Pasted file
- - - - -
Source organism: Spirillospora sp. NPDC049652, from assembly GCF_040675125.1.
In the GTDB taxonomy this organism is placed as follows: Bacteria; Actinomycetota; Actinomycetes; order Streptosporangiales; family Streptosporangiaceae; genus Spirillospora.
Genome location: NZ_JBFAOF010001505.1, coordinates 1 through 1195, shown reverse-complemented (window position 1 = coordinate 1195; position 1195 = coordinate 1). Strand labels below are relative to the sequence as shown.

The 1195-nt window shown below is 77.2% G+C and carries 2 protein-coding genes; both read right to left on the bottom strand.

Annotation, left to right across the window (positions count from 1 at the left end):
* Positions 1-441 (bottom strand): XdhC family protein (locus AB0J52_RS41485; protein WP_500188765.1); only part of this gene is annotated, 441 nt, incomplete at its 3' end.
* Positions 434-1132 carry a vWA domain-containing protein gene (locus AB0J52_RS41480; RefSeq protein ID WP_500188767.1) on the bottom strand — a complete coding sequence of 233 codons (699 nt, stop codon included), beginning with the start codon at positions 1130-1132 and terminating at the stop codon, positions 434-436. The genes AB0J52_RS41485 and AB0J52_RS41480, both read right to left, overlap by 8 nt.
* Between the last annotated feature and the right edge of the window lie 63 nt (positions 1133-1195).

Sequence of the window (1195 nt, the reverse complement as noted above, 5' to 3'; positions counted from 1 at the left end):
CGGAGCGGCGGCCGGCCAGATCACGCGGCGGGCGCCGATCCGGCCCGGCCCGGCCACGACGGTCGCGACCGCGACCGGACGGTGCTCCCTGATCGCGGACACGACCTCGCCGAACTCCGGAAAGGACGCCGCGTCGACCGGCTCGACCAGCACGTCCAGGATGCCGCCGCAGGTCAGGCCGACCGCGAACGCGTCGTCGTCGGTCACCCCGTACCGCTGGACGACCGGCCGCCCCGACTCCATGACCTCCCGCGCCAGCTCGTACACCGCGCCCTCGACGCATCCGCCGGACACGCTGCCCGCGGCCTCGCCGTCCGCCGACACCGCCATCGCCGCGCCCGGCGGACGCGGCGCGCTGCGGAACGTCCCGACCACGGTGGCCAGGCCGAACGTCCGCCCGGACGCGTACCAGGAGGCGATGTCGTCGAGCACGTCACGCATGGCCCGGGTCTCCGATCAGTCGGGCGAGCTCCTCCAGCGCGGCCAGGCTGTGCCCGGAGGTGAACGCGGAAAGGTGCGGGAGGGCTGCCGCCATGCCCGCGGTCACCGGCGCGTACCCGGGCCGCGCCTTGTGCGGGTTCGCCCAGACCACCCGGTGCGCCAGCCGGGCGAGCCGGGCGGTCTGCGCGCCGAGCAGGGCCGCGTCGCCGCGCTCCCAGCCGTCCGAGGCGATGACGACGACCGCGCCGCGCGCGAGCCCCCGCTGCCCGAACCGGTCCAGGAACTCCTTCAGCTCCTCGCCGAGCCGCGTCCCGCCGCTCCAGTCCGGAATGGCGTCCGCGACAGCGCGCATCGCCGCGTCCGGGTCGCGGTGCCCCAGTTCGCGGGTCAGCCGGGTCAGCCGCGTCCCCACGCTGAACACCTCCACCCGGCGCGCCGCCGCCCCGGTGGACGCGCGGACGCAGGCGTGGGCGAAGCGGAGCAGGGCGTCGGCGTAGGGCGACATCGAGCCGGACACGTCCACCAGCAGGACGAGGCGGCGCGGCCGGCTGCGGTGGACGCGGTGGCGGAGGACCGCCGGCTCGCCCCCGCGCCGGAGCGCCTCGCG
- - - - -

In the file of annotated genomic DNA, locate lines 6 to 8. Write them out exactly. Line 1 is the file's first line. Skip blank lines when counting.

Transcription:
* Positions 1-441 (bottom strand): XdhC family protein (locus AB0J52_RS41485; protein WP_500188765.1); only part of this gene is annotated, 441 nt, incomplete at its 3' end.
* Positions 434-1132 carry a vWA domain-containing protein gene (locus AB0J52_RS41480; RefSeq protein ID WP_500188767.1) on the bottom strand — a complete coding sequence of 233 codons (699 nt, stop codon included), beginning with the start codon at positions 1130-1132 and terminating at the stop codon, positions 434-436. The genes AB0J52_RS41485 and AB0J52_RS41480, both read right to left, overlap by 8 nt.
* Between the last annotated feature and the right edge of the window lie 63 nt (positions 1133-1195).